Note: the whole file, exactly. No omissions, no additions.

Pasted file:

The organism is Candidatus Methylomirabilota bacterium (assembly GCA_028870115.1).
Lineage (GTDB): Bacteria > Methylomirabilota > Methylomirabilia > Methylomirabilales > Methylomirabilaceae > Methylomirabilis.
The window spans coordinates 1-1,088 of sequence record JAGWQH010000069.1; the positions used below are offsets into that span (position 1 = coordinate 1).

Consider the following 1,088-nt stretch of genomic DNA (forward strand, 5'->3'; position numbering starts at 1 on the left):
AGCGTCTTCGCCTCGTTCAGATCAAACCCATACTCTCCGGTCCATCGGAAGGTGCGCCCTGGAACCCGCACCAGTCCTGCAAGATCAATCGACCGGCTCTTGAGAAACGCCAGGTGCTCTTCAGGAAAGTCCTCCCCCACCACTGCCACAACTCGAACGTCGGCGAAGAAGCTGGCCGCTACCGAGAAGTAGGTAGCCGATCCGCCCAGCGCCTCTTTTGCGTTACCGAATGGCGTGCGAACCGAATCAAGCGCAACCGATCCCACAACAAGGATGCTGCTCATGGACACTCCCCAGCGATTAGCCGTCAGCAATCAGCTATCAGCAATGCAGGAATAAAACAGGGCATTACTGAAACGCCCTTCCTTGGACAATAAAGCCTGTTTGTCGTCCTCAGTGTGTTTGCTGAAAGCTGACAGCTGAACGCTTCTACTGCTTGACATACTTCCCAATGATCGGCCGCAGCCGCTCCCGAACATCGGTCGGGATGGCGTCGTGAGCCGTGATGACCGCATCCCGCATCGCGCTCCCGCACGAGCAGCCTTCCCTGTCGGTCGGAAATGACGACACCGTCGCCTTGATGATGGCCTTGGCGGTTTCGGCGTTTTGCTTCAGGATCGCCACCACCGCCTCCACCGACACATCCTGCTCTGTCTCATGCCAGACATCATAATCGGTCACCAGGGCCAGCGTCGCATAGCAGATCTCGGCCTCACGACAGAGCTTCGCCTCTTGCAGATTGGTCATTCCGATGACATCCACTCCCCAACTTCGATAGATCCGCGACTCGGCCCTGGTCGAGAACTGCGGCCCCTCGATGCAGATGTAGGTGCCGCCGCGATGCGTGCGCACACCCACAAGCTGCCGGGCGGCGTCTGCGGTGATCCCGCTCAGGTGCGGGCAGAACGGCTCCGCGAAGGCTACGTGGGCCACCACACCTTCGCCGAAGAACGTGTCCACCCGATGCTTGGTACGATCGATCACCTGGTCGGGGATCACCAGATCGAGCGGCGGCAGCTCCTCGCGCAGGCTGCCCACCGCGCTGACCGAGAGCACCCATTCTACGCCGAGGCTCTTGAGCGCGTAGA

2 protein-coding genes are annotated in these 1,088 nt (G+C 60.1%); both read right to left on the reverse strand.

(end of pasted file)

The organism is Candidatus Methylomirabilota bacterium (assembly GCA_028870115.1).
Lineage (GTDB): Bacteria > Methylomirabilota > Methylomirabilia > Methylomirabilales > Methylomirabilaceae > Methylomirabilis.
The window spans coordinates 1-1,088 of sequence record JAGWQH010000069.1; the positions used below are offsets into that span (position 1 = coordinate 1).

Consider the following 1,088-nt stretch of genomic DNA (forward strand, 5'->3'; position numbering starts at 1 on the left):
AGCGTCTTCGCCTCGTTCAGATCAAACCCATACTCTCCGGTCCATCGGAAGGTGCGCCCTGGAACCCGCACCAGTCCTGCAAGATCAATCGACCGGCTCTTGAGAAACGCCAGGTGCTCTTCAGGAAAGTCCTCCCCCACCACTGCCACAACTCGAACGTCGGCGAAGAAGCTGGCCGCTACCGAGAAGTAGGTAGCCGATCCGCCCAGCGCCTCTTTTGCGTTACCGAATGGCGTGCGAACCGAATCAAGCGCAACCGATCCCACAACAAGGATGCTGCTCATGGACACTCCCCAGCGATTAGCCGTCAGCAATCAGCTATCAGCAATGCAGGAATAAAACAGGGCATTACTGAAACGCCCTTCCTTGGACAATAAAGCCTGTTTGTCGTCCTCAGTGTGTTTGCTGAAAGCTGACAGCTGAACGCTTCTACTGCTTGACATACTTCCCAATGATCGGCCGCAGCCGCTCCCGAACATCGGTCGGGATGGCGTCGTGAGCCGTGATGACCGCATCCCGCATCGCGCTCCCGCACGAGCAGCCTTCCCTGTCGGTCGGAAATGACGACACCGTCGCCTTGATGATGGCCTTGGCGGTTTCGGCGTTTTGCTTCAGGATCGCCACCACCGCCTCCACCGACACATCCTGCTCTGTCTCATGCCAGACATCATAATCGGTCACCAGGGCCAGCGTCGCATAGCAGATCTCGGCCTCACGACAGAGCTTCGCCTCTTGCAGATTGGTCATTCCGATGACATCCACTCCCCAACTTCGATAGATCCGCGACTCGGCCCTGGTCGAGAACTGCGGCCCCTCGATGCAGATGTAGGTGCCGCCGCGATGCGTGCGCACACCCACAAGCTGCCGGGCGGCGTCTGCGGTGATCCCGCTCAGGTGCGGGCAGAACGGCTCCGCGAAGGCTACGTGGGCCACCACACCTTCGCCGAAGAACGTGTCCACCCGATGCTTGGTACGATCGATCACCTGGTCGGGGATCACCAGATCGAGCGGCGGCAGCTCCTCGCGCAGGCTGCCCACCGCGCTGACCGAGAGCACCCATTCTACGCCGAGGCTCTTGAGCGCGTAGA

2 protein-coding genes are annotated in these 1,088 nt (G+C 60.1%); both read right to left on the reverse strand.